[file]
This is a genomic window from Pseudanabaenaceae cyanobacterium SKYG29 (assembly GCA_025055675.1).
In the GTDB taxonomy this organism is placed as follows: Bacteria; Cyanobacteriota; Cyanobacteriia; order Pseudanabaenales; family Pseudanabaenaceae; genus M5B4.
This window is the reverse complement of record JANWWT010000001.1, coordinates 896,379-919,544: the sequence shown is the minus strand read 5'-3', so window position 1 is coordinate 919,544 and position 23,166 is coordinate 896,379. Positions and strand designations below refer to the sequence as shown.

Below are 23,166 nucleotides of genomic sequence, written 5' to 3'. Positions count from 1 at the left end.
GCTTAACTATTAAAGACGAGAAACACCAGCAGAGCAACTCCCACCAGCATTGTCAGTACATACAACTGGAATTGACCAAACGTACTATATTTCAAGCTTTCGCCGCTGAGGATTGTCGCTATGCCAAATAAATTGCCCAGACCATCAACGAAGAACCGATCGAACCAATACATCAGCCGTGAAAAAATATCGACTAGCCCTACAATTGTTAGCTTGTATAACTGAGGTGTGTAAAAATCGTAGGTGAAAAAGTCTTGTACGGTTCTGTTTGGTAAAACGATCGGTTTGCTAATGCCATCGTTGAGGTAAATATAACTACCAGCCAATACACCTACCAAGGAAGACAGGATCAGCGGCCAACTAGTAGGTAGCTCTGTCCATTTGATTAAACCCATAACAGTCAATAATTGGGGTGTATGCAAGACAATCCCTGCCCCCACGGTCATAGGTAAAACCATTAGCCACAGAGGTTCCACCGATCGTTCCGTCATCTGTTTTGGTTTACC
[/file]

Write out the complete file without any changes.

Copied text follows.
This is a genomic window from Pseudanabaenaceae cyanobacterium SKYG29 (assembly GCA_025055675.1).
In the GTDB taxonomy this organism is placed as follows: Bacteria; Cyanobacteriota; Cyanobacteriia; order Pseudanabaenales; family Pseudanabaenaceae; genus M5B4.
This window is the reverse complement of record JANWWT010000001.1, coordinates 896,379-919,544: the sequence shown is the minus strand read 5'-3', so window position 1 is coordinate 919,544 and position 23,166 is coordinate 896,379. Positions and strand designations below refer to the sequence as shown.

Below are 23,166 nucleotides of genomic sequence, written 5' to 3'. Positions count from 1 at the left end.
GCTTAACTATTAAAGACGAGAAACACCAGCAGAGCAACTCCCACCAGCATTGTCAGTACATACAACTGGAATTGACCAAACGTACTATATTTCAAGCTTTCGCCGCTGAGGATTGTCGCTATGCCAAATAAATTGCCCAGACCATCAACGAAGAACCGATCGAACCAATACATCAGCCGTGAAAAAATATCGACTAGCCCTACAATTGTTAGCTTGTATAACTGAGGTGTGTAAAAATCGTAGGTGAAAAAGTCTTGTACGGTTCTGTTTGGTAAAACGATCGGTTTGCTAATGCCATCGTTGAGGTAAATATAACTACCAGCCAATACACCTACCAAGGAAGACAGGATCAGCGGCCAACTAGTAGGTAGCTCTGTCCATTTGATTAAACCCATAACAGTCAATAATTGGGGTGTATGCAAGACAATCCCTGCCCCCACGGTCATAGGTAAAACCATTAGCCACAGAGGTTCCACCGATCGTTCCGTCATCTGTTTTGGTTTACC